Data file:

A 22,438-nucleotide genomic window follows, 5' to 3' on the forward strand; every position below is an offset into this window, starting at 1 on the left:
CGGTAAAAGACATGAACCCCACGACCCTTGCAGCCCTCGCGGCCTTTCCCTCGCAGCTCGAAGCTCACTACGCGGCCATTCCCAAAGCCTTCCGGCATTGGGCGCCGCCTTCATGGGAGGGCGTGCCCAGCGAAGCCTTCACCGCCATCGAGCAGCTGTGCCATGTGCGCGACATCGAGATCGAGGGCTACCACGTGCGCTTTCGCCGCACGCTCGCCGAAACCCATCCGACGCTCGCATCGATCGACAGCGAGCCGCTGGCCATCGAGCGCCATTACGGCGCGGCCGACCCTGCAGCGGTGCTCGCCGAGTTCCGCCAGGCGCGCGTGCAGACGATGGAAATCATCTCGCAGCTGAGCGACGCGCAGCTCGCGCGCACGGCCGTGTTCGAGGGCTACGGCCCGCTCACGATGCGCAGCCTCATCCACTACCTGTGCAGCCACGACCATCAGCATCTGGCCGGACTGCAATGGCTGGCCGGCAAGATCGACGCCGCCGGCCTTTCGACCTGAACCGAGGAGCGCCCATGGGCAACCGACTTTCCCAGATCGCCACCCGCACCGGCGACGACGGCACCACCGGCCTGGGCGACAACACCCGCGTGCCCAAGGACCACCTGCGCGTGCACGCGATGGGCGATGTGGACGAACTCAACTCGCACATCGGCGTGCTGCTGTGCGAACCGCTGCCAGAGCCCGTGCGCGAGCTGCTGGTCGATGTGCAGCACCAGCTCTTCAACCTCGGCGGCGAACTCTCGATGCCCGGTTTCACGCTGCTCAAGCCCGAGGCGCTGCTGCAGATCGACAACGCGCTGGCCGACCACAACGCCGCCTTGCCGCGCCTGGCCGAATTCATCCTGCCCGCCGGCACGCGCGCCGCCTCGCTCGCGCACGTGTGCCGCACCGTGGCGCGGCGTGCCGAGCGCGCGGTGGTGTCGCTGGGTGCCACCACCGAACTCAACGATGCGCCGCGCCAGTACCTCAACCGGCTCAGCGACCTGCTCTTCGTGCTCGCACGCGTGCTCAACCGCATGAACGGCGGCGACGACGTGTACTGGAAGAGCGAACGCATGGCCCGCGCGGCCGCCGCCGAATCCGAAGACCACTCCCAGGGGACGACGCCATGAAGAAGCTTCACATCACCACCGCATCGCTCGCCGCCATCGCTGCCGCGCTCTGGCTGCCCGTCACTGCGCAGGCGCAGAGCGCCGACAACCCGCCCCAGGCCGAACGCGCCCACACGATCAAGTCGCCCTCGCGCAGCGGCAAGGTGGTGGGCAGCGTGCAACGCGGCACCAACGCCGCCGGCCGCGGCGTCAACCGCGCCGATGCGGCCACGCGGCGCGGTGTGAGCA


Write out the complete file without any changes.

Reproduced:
A 22,438-nucleotide genomic window follows, 5' to 3' on the forward strand; every position below is an offset into this window, starting at 1 on the left:
CGGTAAAAGACATGAACCCCACGACCCTTGCAGCCCTCGCGGCCTTTCCCTCGCAGCTCGAAGCTCACTACGCGGCCATTCCCAAAGCCTTCCGGCATTGGGCGCCGCCTTCATGGGAGGGCGTGCCCAGCGAAGCCTTCACCGCCATCGAGCAGCTGTGCCATGTGCGCGACATCGAGATCGAGGGCTACCACGTGCGCTTTCGCCGCACGCTCGCCGAAACCCATCCGACGCTCGCATCGATCGACAGCGAGCCGCTGGCCATCGAGCGCCATTACGGCGCGGCCGACCCTGCAGCGGTGCTCGCCGAGTTCCGCCAGGCGCGCGTGCAGACGATGGAAATCATCTCGCAGCTGAGCGACGCGCAGCTCGCGCGCACGGCCGTGTTCGAGGGCTACGGCCCGCTCACGATGCGCAGCCTCATCCACTACCTGTGCAGCCACGACCATCAGCATCTGGCCGGACTGCAATGGCTGGCCGGCAAGATCGACGCCGCCGGCCTTTCGACCTGAACCGAGGAGCGCCCATGGGCAACCGACTTTCCCAGATCGCCACCCGCACCGGCGACGACGGCACCACCGGCCTGGGCGACAACACCCGCGTGCCCAAGGACCACCTGCGCGTGCACGCGATGGGCGATGTGGACGAACTCAACTCGCACATCGGCGTGCTGCTGTGCGAACCGCTGCCAGAGCCCGTGCGCGAGCTGCTGGTCGATGTGCAGCACCAGCTCTTCAACCTCGGCGGCGAACTCTCGATGCCCGGTTTCACGCTGCTCAAGCCCGAGGCGCTGCTGCAGATCGACAACGCGCTGGCCGACCACAACGCCGCCTTGCCGCGCCTGGCCGAATTCATCCTGCCCGCCGGCACGCGCGCCGCCTCGCTCGCGCACGTGTGCCGCACCGTGGCGCGGCGTGCCGAGCGCGCGGTGGTGTCGCTGGGTGCCACCACCGAACTCAACGATGCGCCGCGCCAGTACCTCAACCGGCTCAGCGACCTGCTCTTCGTGCTCGCACGCGTGCTCAACCGCATGAACGGCGGCGACGACGTGTACTGGAAGAGCGAACGCATGGCCCGCGCGGCCGCCGCCGAATCCGAAGACCACTCCCAGGGGACGACGCCATGAAGAAGCTTCACATCACCACCGCATCGCTCGCCGCCATCGCTGCCGCGCTCTGGCTGCCCGTCACTGCGCAGGCGCAGAGCGCCGACAACCCGCCCCAGGCCGAACGCGCCCACACGATCAAGTCGCCCTCGCGCAGCGGCAAGGTGGTGGGCAGCGTGCAACGCGGCACCAACGCCGCCGGCCGCGGCGTCAACCGCGCCGATGCGGCCACGCGGCGCGGTGTGAGCA